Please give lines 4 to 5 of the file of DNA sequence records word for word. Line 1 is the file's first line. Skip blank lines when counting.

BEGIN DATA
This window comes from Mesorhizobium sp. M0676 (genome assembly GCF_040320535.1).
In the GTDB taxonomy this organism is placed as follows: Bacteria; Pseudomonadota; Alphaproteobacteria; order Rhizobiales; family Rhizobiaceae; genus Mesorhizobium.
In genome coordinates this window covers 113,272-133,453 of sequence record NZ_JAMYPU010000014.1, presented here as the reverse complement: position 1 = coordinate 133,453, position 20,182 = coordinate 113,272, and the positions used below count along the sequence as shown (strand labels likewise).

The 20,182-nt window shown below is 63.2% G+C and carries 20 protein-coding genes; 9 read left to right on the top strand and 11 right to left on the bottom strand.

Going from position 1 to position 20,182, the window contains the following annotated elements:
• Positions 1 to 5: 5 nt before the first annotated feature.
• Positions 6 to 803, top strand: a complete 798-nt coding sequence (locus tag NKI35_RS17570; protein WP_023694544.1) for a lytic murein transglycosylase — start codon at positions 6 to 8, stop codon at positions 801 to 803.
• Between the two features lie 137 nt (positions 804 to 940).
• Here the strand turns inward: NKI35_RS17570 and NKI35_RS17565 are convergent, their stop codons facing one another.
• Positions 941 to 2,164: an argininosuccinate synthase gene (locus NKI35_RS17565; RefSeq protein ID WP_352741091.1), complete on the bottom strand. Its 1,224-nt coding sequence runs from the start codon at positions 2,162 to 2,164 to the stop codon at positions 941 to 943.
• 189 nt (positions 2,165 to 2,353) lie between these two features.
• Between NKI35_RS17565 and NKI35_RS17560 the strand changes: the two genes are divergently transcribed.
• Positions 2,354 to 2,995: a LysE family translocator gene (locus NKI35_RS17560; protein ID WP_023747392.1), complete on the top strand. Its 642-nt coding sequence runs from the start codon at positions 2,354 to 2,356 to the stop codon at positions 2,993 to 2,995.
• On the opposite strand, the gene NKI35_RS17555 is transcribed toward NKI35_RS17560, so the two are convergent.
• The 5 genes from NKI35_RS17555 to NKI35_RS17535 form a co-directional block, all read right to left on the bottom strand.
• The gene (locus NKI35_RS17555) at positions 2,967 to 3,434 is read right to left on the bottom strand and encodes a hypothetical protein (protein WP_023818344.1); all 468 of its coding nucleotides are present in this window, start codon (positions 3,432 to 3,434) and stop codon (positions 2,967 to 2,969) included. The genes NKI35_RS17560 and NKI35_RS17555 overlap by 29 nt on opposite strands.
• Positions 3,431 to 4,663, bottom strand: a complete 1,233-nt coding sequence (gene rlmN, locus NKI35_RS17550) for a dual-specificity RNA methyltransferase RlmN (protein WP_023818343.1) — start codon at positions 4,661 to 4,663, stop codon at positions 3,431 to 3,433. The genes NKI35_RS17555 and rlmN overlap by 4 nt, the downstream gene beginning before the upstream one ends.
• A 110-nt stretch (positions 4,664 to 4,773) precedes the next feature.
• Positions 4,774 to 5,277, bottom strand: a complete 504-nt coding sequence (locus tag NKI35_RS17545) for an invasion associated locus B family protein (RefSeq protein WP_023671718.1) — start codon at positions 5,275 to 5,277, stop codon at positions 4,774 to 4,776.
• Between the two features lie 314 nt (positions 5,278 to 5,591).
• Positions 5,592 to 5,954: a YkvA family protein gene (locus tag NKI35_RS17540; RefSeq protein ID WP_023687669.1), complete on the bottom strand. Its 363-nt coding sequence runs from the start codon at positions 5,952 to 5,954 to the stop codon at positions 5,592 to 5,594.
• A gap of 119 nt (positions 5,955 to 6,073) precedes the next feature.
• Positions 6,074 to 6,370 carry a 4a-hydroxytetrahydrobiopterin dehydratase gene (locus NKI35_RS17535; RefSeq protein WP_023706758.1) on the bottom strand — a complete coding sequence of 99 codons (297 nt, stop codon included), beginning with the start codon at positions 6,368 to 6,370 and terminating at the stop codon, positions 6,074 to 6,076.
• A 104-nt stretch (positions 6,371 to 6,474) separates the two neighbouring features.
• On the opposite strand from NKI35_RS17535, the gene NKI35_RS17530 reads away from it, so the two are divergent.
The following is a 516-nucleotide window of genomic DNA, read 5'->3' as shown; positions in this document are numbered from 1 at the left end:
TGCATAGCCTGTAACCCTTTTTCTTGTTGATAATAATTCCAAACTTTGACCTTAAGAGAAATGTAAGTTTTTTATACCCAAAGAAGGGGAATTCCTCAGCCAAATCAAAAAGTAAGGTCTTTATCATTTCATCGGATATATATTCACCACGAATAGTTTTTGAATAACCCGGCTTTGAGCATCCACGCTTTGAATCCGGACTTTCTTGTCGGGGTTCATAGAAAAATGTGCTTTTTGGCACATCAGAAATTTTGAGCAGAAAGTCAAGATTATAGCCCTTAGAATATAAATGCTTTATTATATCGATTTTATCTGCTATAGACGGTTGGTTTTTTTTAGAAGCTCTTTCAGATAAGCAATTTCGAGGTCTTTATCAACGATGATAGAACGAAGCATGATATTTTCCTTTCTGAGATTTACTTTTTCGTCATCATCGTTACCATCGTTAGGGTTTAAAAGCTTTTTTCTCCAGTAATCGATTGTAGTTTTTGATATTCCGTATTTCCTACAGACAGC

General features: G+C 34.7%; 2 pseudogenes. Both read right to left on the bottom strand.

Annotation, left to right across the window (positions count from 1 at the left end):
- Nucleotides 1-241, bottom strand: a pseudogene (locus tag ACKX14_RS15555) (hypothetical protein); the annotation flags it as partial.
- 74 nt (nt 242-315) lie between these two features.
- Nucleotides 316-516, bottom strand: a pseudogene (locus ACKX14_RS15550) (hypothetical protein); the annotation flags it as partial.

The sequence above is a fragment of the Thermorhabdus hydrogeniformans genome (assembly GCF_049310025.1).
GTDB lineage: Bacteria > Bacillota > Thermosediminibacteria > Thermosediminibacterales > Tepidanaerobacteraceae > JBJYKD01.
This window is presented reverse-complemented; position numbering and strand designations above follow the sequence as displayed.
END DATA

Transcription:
The 20,182-nt window shown below is 63.2% G+C and carries 20 protein-coding genes; 9 read left to right on the top strand and 11 right to left on the bottom strand.

Going from position 1 to position 20,182, the window contains the following annotated elements: